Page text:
• 1-5 Converting Units
  • 1-6 Order of Magnitude: Rapid Estimating
  • 1-7 Dimensions and Dimensional Analysis
  • Summary
  • Questions
  • Problems
  • General Problems
  • Chapter 2 Describing Motion: Kinematics in One Dimension
  • 2-1 Reference Frames and Displacement
  • 2-2 Average Velocity
  • 2-3 Instantaneous Velocity
  • 2-4 Acceleration
  • 2-5 Motion at Constant Acceleration
  • 2-6 Solving Problems
  • 2-7 Freely Falling Objects
  • 2-8 Variable Acceleration Integral Calculus
  • 2-9 Graphical Analysis and Numerical Integration
  • Summary
  • Questions
  • Problems
  • General Problems
  • Chapter 3 Kinematics in Two or Three Dimensions Vectors
  • 3-1 Vectors and Scalars
  • 3-2 Addition of Vectors-Graphical Methods
  • 3-3 Subtraction of Vectors, and Multiplication of a Vector by a Scalar
  • 3-4 Adding Vectors by Components
  • 3-5 Unit Vectors
  • 3-6 Vector Kinematics
  • 3-7 Projectile Motion
  • 3-8 Solving Problems Involving Projectile Motion
  • 3-9 Relative Velocity
  • Summary
  • Questions
  • Problems
  • General Problems
  • Chapter 4 Dynamics: Newton's Laws of Motion
  • 4-1 Force
  • 4-2 Newton's First Law of Motion
  • 4-3 Mass
  • 4-4 Newton's Second Law of Motion
  • 4-5 Newton's Third Law of Motion
  • 4-6 Weight-the Force of Gravity and the Normal Force
  • 4-7 Solving Problems with Newton's Laws: Free-Body Diagrams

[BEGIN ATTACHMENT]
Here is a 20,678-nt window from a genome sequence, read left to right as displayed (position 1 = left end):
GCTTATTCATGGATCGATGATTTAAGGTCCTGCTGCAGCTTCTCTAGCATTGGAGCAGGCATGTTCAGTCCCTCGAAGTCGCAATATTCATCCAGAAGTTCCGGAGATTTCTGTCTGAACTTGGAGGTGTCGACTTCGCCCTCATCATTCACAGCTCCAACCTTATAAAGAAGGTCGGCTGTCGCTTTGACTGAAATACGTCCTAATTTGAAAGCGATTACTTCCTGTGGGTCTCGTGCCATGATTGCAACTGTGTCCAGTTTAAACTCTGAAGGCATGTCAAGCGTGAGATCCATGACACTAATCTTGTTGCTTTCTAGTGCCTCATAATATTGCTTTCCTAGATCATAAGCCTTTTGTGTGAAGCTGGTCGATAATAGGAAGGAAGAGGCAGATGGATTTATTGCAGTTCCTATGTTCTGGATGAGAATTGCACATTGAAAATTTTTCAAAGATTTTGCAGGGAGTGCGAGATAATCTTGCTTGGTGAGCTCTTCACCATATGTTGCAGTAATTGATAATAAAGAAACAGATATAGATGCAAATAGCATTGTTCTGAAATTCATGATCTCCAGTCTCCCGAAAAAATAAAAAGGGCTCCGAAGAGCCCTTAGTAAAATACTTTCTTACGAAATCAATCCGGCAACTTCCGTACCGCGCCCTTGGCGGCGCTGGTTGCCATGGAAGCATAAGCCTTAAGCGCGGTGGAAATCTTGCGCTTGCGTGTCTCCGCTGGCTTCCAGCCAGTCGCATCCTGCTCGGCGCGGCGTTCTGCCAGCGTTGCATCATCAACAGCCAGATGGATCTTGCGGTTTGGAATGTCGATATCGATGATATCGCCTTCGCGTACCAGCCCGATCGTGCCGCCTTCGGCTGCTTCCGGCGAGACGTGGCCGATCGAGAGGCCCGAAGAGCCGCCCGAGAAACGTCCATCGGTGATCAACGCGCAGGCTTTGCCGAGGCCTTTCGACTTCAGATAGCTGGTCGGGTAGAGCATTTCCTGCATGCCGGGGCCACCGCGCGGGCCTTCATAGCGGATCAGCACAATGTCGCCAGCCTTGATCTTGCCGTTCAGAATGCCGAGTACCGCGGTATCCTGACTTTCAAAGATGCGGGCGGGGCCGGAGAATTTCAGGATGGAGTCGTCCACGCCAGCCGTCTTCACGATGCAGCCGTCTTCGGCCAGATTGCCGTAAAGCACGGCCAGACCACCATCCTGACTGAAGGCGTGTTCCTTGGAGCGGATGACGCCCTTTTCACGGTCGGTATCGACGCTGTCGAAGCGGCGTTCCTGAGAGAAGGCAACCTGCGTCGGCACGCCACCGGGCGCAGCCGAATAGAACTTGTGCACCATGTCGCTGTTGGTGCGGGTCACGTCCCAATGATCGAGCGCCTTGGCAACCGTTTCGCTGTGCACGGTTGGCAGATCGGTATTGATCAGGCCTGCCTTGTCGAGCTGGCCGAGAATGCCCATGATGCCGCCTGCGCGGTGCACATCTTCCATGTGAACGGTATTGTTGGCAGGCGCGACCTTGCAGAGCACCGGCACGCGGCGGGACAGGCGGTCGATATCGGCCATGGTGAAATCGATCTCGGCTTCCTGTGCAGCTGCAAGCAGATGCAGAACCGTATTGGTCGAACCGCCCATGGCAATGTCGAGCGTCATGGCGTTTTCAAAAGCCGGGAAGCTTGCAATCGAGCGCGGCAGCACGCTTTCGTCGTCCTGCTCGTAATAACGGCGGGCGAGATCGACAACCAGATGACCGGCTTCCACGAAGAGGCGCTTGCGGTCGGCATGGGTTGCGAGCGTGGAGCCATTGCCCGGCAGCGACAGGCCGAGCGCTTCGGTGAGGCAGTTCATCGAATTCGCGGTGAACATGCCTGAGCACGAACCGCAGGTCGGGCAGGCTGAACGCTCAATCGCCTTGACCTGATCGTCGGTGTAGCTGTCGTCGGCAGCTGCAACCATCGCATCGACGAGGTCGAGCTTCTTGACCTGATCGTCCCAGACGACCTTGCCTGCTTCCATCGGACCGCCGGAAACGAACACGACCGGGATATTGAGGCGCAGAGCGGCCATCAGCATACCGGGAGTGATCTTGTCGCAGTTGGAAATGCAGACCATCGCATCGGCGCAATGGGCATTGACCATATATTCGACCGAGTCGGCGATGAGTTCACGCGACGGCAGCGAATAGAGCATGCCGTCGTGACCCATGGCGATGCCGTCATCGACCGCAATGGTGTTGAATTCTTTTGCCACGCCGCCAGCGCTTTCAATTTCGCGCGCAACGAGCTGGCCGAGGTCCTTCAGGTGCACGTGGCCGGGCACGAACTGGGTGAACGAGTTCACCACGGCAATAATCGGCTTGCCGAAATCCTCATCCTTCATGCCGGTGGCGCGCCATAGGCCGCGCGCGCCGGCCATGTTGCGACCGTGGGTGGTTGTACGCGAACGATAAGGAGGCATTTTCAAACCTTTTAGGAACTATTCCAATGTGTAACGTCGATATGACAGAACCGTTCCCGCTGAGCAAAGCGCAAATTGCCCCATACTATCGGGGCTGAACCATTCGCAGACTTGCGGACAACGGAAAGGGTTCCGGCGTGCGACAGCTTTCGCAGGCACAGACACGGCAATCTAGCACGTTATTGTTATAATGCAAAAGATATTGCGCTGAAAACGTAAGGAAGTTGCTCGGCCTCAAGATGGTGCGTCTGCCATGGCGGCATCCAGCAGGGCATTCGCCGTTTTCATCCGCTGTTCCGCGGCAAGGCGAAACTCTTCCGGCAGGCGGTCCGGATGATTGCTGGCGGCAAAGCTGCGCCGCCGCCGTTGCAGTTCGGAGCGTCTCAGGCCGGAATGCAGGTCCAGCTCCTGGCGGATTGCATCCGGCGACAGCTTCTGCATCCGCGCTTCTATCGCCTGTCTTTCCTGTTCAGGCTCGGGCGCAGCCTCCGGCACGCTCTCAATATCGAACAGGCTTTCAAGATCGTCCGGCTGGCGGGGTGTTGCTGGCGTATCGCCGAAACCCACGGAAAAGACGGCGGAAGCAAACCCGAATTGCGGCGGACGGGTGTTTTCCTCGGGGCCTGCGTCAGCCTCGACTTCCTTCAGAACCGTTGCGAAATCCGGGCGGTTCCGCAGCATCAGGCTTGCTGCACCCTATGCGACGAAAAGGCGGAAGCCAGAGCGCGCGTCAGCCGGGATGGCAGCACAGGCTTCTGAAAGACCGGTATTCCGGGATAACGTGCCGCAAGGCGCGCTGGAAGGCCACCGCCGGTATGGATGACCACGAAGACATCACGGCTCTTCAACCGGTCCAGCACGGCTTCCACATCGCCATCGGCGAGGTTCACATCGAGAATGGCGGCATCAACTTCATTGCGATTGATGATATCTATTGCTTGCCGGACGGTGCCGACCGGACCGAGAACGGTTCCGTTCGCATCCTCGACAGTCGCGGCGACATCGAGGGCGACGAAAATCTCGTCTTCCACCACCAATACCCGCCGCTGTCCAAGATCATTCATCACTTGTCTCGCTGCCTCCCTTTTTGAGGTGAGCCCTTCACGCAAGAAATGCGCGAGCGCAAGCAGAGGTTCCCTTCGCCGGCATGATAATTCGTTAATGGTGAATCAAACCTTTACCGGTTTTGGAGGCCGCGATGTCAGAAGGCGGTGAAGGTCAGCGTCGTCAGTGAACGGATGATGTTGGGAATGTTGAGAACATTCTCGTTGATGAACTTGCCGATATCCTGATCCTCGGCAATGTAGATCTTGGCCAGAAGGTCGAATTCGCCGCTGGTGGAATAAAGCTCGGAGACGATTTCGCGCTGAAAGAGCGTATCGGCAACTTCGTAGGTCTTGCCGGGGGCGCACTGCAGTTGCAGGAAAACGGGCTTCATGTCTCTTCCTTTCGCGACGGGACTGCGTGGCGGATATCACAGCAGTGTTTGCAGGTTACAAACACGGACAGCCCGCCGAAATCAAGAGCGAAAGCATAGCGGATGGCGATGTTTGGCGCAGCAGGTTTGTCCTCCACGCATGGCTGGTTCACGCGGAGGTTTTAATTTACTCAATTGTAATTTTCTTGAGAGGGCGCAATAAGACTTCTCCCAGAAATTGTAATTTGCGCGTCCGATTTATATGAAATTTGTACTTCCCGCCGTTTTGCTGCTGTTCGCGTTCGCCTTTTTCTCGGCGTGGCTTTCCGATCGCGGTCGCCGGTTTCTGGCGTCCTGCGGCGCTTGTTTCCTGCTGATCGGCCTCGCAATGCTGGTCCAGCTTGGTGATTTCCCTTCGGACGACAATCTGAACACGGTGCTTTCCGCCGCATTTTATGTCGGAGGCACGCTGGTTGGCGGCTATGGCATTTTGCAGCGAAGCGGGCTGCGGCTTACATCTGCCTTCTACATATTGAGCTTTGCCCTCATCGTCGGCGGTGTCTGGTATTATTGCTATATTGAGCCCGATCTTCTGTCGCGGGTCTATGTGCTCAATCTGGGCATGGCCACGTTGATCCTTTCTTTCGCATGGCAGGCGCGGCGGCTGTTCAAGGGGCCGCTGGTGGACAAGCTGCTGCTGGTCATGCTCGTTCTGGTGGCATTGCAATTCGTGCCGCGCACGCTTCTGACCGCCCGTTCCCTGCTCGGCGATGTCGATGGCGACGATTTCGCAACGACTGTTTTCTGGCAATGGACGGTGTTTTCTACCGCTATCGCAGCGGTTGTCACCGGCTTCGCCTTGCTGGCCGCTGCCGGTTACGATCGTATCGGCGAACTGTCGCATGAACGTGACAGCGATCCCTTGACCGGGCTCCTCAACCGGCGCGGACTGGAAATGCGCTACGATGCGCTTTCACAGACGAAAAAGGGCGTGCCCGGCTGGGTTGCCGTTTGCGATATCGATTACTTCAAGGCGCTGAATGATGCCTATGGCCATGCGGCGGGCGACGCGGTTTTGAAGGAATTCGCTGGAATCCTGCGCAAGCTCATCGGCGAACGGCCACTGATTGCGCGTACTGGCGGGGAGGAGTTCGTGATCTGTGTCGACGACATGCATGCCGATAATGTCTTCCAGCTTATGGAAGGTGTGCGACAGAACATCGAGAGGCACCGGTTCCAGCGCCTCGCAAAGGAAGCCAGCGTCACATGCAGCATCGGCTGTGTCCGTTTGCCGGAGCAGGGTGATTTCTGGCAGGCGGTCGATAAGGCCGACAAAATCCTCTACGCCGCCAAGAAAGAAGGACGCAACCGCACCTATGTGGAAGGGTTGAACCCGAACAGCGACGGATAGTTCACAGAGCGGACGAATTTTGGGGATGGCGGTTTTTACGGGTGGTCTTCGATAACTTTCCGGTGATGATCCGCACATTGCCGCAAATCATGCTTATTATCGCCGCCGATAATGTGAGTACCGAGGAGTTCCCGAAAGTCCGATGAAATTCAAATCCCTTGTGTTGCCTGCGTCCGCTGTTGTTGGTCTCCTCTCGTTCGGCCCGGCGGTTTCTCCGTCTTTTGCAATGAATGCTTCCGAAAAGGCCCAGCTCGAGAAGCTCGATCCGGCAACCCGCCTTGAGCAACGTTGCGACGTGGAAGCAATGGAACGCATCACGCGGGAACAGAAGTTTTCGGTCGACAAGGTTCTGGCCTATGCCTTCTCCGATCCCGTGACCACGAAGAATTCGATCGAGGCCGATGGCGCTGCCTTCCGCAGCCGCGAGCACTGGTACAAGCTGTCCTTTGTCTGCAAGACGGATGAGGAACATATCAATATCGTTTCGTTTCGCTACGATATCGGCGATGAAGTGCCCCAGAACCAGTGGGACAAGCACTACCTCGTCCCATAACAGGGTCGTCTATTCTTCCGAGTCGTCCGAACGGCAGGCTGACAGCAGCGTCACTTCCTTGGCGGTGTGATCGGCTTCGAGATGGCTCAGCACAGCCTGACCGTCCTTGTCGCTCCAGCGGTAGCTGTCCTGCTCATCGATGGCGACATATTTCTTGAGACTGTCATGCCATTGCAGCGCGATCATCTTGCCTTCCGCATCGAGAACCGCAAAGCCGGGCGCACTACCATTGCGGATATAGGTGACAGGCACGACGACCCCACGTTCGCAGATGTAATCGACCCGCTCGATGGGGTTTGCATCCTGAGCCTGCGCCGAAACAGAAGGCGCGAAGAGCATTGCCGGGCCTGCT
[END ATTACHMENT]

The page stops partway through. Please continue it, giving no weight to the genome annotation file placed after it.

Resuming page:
• 4-8 Problem Solving-A General Approach
  • Summary
  • Questions
  • Problems
  • General Problems
  • Chapter 5 Using Newton's Laws: Friction, Circular Motion, Drag Forces
  • 5-1 Applications of Newton's Laws Involving Friction
  • 5-2 Uniform Circular Motion-Kinematics
  • 5-3 Dynamics of Uniform Circular Motion
  • 5-4 Highway Curves: Banked and Unbanked
  • 5-5 Nonuniform Circular Motion
  • 5-6 Velocity-Dependent Forces: Drag and Terminal Velocity
  • Summary
  • Questions
  • Problems
  • General Problems
  • Chapter 6 Gravitation and Newton's6 Synthesis
  • 6-1 Newton's Law of Universal Gravitation
  • 6-2 Vector Form of Newton's Law of Universal Gravitation
  • 6-3 Gravity Near the Earth's Surface Geophysical Applications
  • 6-4 Satellites and "Weightlessness"
  • 6-5 Kepler's Laws and Newton's Synthesis
  • 6-6 Gravitational Field
  • 6-7 Types of Forces in Nature
  • 6-8 Principle of Equivalence Curvature of Space Black Holes
  • Summary
  • Questions
  • Problems
  • General Problems
  • Chapter 7 work and Energy
  • 7-1 Work Done by a Constant Force
  • 7-2 Scalar Product of Two Vectors
  • 7-3 Work Done by a Varying Force
  • 7-4 Kinetic Energy and the Work-Energy Principle
  • Summary
  • Questions
  • Problems
  • General Problems
  • Chapter 8 Conservation of Energy
  • 8-1 Conservative and Nonconservative Forces
  • 8-2 Potential Energy
  • 8-3 Mechanical Energy and Its Conservation
  • 8-4 Problem Solving Using Conservation of Mechanical Energy
  • 8-5 The Law of Conservation of Energy
  • 8-6 Energy Conservation with Dissipative Forces: Solving Problems
  • 8-7 Gravitational Potential Energy and Escape Velocity
  • 8-8 Power
  • 8-9 Potential Energy Diagrams Stable and Unstable Equilibrium
  • Summary
  • Questions
  • Problems
  • General Problems
  • Chapter 9 Linear Momentum
  • 9-1 Momentum and Its Relation to Force
  • 9-2 Conservation of Momentum
  • 9-3 Collisions and Impulse
  • 9-4 Conservation of Energy and Momentum in Collisions
  • 9-5 Elastic Collisions in One Dimension
  • 9-6 Inelastic Collisions
  • 9-7 Collisions in Two or Three Dimensions
  • 9-8 Center of Mass (CM)
  • 9-9 Center of Mass and Translational Motion
  • 9-10 Systems of Variable Mass Rocket Propulsion